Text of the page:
Part of the fun of Total Annihilation was just the excitement of blowing up so many things. It was far from mindless, but there was a lot of action going on. You could have multiple fronts in a massive battle with a large number of opponents. Plus, it was highly expandable, and people are still making mods and units for it.

Supreme Commanders is looking to make a big splash in the RTS genre when it hopefully gets released next year. It might finally be a real time strategy game that employs actual strategy so that the naysayers of the genre can be happy.

And having a Gnu/Linux port would be really nice. It would be unfortunate if it was restricted to only Windows and Mac OS X.

Wine Talk

This Thursday I am giving a talk on using Wine to run Windows applications on Linux. Wine stands for Wine Is Not an Emulator. It is an implementation of the Win32 API, which means applications run at a normal speed compared to running them in actual emulators like VMWare.

That is, if they run properly. Wine is still not at version 1.0, which means that nothing is expected to work. Still, a great many apps are available as can be seen in the Application Database.

My first test was to install Starcraft. I found a few how-tos, but they aren’t terribly consistent, and it seems that the authoritative document is years old. Fortunately it wasn’t hard to install and run. The only problem I’ve found is that isn’t usable. I get a black screen and the mouse cursor disappears so I can’t join in games. Cedega is a fork of the Wine code that was made into a closed source app. It was previously called WineX. It’s database lists Starcraft as highly rated and doesn’t mention the problem. Still, I am not ready to shell out $5/month just to have Windows games I’ve already paid for running on my Gnu/Linux system, especially when some months I don’t get to play said games, and especially when there are plenty of native apps already. Also, it seems that newer versions of Wine tend to break the feature whenever it is available. I’ll wait.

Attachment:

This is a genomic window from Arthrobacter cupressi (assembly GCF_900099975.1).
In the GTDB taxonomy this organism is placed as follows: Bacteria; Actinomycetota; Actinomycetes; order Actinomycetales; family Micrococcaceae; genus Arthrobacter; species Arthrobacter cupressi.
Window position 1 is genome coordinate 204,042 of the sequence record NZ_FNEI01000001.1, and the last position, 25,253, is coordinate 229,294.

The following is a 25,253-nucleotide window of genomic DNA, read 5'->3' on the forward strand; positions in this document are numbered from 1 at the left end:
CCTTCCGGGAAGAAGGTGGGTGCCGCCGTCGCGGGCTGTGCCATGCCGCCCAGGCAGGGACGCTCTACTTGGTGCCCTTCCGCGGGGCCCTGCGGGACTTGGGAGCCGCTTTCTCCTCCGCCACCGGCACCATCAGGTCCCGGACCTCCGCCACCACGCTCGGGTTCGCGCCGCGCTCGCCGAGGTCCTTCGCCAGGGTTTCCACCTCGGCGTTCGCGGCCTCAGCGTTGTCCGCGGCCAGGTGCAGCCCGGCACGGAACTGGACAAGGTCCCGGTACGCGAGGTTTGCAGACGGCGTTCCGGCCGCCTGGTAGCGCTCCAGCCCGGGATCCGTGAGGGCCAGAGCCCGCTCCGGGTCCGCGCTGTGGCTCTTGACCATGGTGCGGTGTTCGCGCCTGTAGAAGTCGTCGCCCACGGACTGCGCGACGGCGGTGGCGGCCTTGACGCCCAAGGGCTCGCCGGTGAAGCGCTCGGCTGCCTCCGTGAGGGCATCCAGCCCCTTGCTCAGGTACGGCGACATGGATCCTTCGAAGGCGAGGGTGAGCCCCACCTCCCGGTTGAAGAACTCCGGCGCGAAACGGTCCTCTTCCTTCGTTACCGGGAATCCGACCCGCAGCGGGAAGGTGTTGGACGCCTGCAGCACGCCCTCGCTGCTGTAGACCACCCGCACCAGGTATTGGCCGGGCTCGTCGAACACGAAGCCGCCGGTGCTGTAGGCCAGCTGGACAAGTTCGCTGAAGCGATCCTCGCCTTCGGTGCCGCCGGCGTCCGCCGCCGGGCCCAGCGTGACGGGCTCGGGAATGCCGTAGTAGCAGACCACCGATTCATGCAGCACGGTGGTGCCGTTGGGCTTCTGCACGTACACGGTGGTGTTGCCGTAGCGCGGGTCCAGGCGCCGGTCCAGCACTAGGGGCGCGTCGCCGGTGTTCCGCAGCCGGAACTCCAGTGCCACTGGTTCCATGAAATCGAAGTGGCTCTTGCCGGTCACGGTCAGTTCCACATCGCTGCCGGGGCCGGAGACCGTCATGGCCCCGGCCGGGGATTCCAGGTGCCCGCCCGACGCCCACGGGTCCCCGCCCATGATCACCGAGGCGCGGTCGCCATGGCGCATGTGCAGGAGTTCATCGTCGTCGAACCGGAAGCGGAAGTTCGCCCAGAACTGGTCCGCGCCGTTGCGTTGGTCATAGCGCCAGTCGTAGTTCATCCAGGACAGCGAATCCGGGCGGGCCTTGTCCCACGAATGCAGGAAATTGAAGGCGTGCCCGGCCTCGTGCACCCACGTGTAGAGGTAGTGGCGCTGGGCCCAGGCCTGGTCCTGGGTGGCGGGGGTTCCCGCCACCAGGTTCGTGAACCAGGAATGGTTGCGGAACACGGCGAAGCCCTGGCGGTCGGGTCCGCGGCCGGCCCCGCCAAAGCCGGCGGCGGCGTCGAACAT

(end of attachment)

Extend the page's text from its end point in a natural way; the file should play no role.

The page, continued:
My next test was Wizardry 8. I love the Wizardry series, and I feel bad that I haven’t played 8 very much. It works perfectly according to the Wine application database, so I set out to install it. I had forgotten how long it took to install this game! This is one of those 3 CD games which take up a lot of space on my hard drive. At 50% I had already added 1GB to my home directory (well, including Starcraft and the rest of Wine, but still).

Unfortunately when I try to run it, Wizardry 8 thinks I am running a debugger and wants me to stop doing so. I ended up having to find a no-cd crack in order to play this game, which goes to show you how annoying copy protection can be for legitimate owners of games. In the end, I managed to get it to play and aside from a few sound cracks during the opening video, it ran flawlessly. I am very pleased but I wish I didn’t have to go looking for a No-CD crack to play. Still, it shows a legitimate use of what would otherwise be considered illegal under the DMCA.

And Total Annihilation’s setup program wouldn’t even run on the version of Wine that I was using (20050310).

Wine just isn’t ready yet, but then no one pretends it is. Still, I have the ability to play one game as it was meant to be played, and another one works fine in single-player mode. Total Annihilation was possible at one time, so I can look forward to it in the future, I’m sure. Not bad for an incomplete project.

I’ve updated the Wine-Wiki for Wizardry 8, Starcraft, and Total Annihilation. Someone else already added their own comments about Starcraft. Wikis rule.

C++ Unit Testing and Game APIs